Democracy, as Italians know it today, is a-political in the sense that it is reserved for the compliant individual and not for the resistant collective. It does not function to engage with the public, but rather to manage individuals who are bound by the legal doctrines of obedient citizenship. Thus, the tension between procedures and goals is one that needs to be urgently addressed.

While state power has become increasingly absolutist, the socio-political rights of citizens have become conditional. Regardless of the validity of the rights one is advocating for, being associated to the so-called “antagonistic forces” (such as social unions, student groups, and housing occupations), deems these groups unworthy of any political dialogue.

This, sadly, is the model of political action permitted by the self-proclaimed ‘renovators’ of Italian politics – a model that flaunts the rhetoric of solidarity and coexistence whilst hiding behind a double standard. The political principle of “larghe intese” (broad agreement), dear to the main parties in contemporary Italy, emerges from a desire to restore political stability, unifying forces across the political spectrum, crushing internal dissent and creating consensus over vague notions of common values. This populism has found one of its most vicious expressions in the evictions of housing occupations, presumably to be replaced by a political culture where civil society can only be allowed to function within an a-political and bi-partisan framework, whereby civil society is morally bound to assist without questioning the political reasons that brought the assisted to be in need.

And yet this very idea of civil society is inherently neo-liberal, as it seeks to create a mechanism of checks and balances ultimately between citizens and the market – where politics should not, and must not, play a prominent role. The state, as well as civil society, is relegated to a charitable role. It provides temporary solutions for those excluded, whilst waiting to reintegrate them in the same citizen-market relation. The housing shortage and rising unemployment, it is argued, are just symptoms of an unfortunate economic conjuncture, and ought to be treated as such. The civil society so created seeks to assist, to sympathize, but not to empathize. Too afraid of “the personal” as “political”, it misses out on a real opportunity for political integration.

Through countless hours of demonstrations, assemblies, occupations and evictions, trade unions and social centers have worked to build political alternatives to government policies that affect the most vulnerable segments of society. They have interpreted austerity as a political choice rather than an economic necessity and while the rule of law has been used to punish the victims of austerity who try to reclaim their dignity, the housing rights movement in Bologna has been able to mobilize strong participation, proving that politics is far from dead; it is the desperate need of those whose victimhood reflects the classist, ideological, and gender discriminatory dimensions of so-called ‘modern’, managerial states.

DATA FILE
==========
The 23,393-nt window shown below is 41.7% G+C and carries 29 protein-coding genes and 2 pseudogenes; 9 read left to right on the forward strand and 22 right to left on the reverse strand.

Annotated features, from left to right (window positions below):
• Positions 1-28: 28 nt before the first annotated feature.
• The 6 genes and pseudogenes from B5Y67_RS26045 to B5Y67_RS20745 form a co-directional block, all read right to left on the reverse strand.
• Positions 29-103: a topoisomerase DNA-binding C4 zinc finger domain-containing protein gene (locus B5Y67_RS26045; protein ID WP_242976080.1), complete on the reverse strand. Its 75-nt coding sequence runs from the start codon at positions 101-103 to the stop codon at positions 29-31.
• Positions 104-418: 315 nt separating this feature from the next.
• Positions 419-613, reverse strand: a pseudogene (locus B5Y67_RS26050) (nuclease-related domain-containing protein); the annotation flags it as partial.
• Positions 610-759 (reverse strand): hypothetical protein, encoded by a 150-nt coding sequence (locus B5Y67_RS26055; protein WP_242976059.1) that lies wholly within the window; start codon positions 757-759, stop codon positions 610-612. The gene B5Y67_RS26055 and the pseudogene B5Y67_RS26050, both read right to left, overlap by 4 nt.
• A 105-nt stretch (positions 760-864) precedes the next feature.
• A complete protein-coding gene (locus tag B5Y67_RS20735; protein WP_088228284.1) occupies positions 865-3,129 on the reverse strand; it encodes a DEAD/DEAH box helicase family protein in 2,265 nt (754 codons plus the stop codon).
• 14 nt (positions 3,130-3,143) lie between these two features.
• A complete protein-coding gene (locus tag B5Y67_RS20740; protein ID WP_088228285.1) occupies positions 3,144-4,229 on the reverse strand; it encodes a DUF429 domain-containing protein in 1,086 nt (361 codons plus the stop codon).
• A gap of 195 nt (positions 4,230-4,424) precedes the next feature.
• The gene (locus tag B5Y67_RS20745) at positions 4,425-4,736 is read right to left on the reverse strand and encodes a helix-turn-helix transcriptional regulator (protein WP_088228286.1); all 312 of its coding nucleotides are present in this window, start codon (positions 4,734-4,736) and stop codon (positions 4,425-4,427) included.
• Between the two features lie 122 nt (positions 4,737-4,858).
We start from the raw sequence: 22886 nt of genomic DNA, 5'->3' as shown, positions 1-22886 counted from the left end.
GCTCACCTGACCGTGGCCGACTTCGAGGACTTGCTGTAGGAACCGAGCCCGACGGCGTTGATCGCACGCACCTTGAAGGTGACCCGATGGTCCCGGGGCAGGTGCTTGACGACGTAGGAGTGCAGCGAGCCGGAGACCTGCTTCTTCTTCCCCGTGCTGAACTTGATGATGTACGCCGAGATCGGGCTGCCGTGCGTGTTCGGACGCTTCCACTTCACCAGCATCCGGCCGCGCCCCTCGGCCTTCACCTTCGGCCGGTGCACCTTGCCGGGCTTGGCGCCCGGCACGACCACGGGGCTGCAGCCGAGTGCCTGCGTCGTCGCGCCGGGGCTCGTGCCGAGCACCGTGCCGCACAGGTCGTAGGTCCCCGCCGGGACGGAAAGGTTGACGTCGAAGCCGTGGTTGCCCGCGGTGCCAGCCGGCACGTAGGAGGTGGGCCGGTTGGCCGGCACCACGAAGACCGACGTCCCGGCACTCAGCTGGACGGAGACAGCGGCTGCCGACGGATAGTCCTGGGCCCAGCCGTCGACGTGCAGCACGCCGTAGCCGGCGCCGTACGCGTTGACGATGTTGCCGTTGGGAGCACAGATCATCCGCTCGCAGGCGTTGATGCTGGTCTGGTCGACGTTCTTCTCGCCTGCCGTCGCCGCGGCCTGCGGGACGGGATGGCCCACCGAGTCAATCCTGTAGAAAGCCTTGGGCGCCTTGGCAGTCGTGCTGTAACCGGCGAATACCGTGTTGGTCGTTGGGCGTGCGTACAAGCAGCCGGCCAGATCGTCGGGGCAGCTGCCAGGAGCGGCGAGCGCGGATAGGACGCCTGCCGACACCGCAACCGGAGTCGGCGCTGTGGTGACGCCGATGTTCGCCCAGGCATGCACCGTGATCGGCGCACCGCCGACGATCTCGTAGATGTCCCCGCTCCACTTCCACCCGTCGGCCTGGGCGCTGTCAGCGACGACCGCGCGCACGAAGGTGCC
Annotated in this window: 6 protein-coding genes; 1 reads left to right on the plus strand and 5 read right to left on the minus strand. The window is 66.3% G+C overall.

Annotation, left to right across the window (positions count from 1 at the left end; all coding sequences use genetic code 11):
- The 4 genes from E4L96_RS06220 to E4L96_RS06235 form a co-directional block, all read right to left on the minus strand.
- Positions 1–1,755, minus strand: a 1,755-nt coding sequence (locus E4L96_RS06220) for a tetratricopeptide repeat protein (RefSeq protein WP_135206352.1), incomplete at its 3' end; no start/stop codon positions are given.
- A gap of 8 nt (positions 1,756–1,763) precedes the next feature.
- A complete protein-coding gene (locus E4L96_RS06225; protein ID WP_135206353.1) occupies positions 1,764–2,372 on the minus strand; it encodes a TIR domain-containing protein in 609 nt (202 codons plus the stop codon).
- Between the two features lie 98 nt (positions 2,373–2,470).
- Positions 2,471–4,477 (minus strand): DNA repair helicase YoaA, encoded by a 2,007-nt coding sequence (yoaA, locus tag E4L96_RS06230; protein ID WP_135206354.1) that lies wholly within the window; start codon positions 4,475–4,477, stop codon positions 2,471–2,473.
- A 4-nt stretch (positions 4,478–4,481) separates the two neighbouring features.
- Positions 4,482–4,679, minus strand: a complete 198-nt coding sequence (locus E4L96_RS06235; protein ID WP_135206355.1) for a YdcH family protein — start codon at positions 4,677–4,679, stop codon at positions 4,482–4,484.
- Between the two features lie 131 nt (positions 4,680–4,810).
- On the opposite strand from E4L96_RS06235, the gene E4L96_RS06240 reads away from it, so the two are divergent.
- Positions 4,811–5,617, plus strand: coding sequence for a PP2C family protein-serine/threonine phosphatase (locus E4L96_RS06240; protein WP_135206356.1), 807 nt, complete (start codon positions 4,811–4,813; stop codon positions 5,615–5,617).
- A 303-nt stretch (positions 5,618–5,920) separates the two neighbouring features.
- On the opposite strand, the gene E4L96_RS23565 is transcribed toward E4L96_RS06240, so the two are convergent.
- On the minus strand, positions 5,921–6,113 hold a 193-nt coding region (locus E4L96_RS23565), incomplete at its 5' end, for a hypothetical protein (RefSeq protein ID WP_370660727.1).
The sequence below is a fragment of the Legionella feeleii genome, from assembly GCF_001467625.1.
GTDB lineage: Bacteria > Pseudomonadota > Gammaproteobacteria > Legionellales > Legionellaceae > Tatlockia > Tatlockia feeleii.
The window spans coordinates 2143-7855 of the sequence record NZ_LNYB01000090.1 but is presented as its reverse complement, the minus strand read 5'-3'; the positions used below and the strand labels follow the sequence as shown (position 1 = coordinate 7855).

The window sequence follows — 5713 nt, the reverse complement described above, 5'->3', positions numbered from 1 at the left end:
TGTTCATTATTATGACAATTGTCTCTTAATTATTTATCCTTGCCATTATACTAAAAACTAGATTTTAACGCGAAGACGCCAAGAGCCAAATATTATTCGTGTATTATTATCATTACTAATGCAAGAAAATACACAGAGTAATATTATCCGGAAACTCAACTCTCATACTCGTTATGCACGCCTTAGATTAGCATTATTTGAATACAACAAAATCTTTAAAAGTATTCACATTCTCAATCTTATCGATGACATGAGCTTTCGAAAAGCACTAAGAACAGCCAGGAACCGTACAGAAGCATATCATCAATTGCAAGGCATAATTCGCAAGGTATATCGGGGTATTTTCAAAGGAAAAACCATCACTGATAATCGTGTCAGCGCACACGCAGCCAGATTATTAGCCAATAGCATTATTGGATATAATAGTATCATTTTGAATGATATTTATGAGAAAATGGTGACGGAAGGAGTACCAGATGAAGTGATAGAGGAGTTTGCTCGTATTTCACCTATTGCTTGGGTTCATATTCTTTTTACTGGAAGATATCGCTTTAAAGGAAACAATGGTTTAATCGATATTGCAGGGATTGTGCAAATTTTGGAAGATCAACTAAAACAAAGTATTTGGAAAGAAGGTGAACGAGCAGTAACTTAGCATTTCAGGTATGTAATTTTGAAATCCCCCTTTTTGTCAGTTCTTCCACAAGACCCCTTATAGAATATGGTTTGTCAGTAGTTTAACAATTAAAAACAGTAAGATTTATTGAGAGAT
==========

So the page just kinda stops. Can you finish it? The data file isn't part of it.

These movements are under severe attack because they have understood that labor rights, housing rights and citizenship/migration rights ought to be part of the same struggle, which is necessarily political. These grassroots unions have shown that aspiring to an atomized and de-politicized civil society is not only ineffective, but also counter-productive in the long run. Migrants, workers, pauperized citizens have come together in long-lasting occupations and mass protests because they have been encouraged to do so; to pursue their rights and struggles in a socially aware, politically active way. Any civil society that doesn’t acknowledge that this as an opportunity is inevitably destined to fail.
As written in an open letter by the young classmates of some of the child-evictees, “They’re evicting them because they didn’t have a permit to live there, but it’s just because they’re poor”. Even a child gets that.

Anna Calori is a PhD student at the University of Exeter. Her research focuses on labour and economic history of transition in the former Yugoslavia.

Share on facebook
Share on twitter
Share on email



© 2021 All rights reserved